Pundits, the media, security directors and politicians disagree on the significance of the cyberterrorism threat. Immediately after 9/11, the public media and the industry seemed to consider it a high-stakes issue, but as time passed the tone of most articles reflected that the threat was being blown out of proportion.
It's not surprising there's no consensus, considering that many people don't even have a clear understanding of the term cyberterrorism. It refers to a politically motivated, computer-based attack that is designed to cause a catastrophic event resulting in physical harm, death and fear among a large population base.
Individuals have proposed numerous cyberterror scenarios, such as hacking into the control systems of a hydroelectric dam and releasing a flood on downstream communities, and hacking into air traffic control systems to cause the crash of a passenger jet. Are these real threats, or is the cyberterrorist just another bogeyman?
Is the Threat Overblown?
I have several friends who are cybercrime investigators for various law enforcement agencies. I conducted an informal survey with the promise of anonymity, asking if any of them was aware of true cyberterrorist attacks or investigations. They were all aware of numerous hacking attacks, but none were aware of any cyberterrorist attacks or investigations. This lends some credibility to the belief that the cyberterrorist threat has been blown out of proportion.
Industries may have proactively implemented practices to minimize such attacks. For instance, many have realized that interconnectivity, although convenient, is not necessarily a good idea. In the recently released U.S. Nuclear Regulatory Commission Draft Regulatory Guide DG-1130, “Criteria for Use of Computers in Safety Systems of Nuclear Power Plants,” remote connectivity is directly addressed. The draft states: “Remote access to the safety system software functions or data from outside the technical environment of the plant (e.g., from the administrative or engineering buildings or from outside the plant) that involves a potential security threat to safety functions should not be implemented.”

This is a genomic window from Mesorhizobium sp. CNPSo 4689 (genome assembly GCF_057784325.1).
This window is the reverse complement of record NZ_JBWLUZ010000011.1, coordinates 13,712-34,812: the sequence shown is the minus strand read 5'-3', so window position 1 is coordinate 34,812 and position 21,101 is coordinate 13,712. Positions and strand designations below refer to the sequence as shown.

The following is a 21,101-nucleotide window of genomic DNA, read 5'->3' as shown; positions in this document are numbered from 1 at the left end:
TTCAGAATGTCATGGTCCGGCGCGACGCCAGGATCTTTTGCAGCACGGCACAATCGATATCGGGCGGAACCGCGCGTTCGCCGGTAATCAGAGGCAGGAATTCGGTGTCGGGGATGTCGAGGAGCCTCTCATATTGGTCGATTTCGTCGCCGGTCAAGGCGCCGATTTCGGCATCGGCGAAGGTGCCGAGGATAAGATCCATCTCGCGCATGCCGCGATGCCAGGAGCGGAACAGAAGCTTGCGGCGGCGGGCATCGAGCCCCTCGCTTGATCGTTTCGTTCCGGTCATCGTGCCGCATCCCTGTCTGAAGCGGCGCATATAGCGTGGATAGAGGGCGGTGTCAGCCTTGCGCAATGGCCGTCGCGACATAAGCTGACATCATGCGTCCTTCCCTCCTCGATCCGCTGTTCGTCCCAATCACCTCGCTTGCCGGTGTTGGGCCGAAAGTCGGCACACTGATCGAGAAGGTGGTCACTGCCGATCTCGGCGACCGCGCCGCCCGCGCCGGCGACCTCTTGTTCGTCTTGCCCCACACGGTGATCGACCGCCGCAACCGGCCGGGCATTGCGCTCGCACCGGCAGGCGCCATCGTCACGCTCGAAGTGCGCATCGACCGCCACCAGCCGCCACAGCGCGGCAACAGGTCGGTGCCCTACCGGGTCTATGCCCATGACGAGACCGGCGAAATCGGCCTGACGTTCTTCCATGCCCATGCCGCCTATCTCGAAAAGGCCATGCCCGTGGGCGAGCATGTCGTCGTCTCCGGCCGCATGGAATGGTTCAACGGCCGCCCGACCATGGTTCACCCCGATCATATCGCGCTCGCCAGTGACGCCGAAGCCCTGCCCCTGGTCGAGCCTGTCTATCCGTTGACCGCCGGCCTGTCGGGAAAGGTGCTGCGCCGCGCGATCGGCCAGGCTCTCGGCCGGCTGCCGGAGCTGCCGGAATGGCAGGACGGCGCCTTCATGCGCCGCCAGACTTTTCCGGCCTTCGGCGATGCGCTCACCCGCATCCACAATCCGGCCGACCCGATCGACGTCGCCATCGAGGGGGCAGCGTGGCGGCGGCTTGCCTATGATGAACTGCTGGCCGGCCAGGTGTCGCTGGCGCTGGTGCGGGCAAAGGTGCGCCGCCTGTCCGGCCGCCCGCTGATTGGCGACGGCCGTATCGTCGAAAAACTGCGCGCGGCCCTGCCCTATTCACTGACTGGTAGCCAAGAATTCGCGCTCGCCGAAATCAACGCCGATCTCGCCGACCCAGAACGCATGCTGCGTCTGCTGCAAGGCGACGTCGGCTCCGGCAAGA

It should be noted that adherence to these guidelines is strictly voluntary. Still, even when critical infrastructure facilities are connected, they tend to be extremely difficult to get into. Hacking into the control center of a water treatment plant or power company requires a great deal more sophistication and expertise than hacking into a system to download R&D documents or credit card numbers.
Knocking on Your Door
Even though cyberterrorism appears to be a non-event, I think it is dangerous to let our guard down. Determined terrorists are still trying to find ways into the systems controlling our infrastructure, and they will keep knocking at the door in hopes that someday they can get in.
In a recent presentation, the security director of a large Midwestern utility company provided statistics showing the hits on the company’s firewalls from unfriendly foreign nations. The numbers were staggering. It appears that terrorists are not only knocking on the door of our infrastructure, they're pounding on it with hinge-shaking force. Sooner or later, they will break through, either as the result of a system malfunction or new knowledge and expertise that will allow them to bypass current security mechanisms.
In addition, despite the warnings, many organizations are throwing wide the door because they find the convenience of interconnectivity too alluring to ignore. Not only are they embracing the convenience of standard networking technologies, but they are even embracing the newer wireless technologies. I believe it is only a matter of time before a true cyberterrorism attack occurs within the United States.
Don’t Underestimate the Enemy
Perhaps the individuals who minimize the cyberterrorism threat underestimate the skill sets of our enemies. It is already understood that terrorists use computers on a regular basis for communication and research.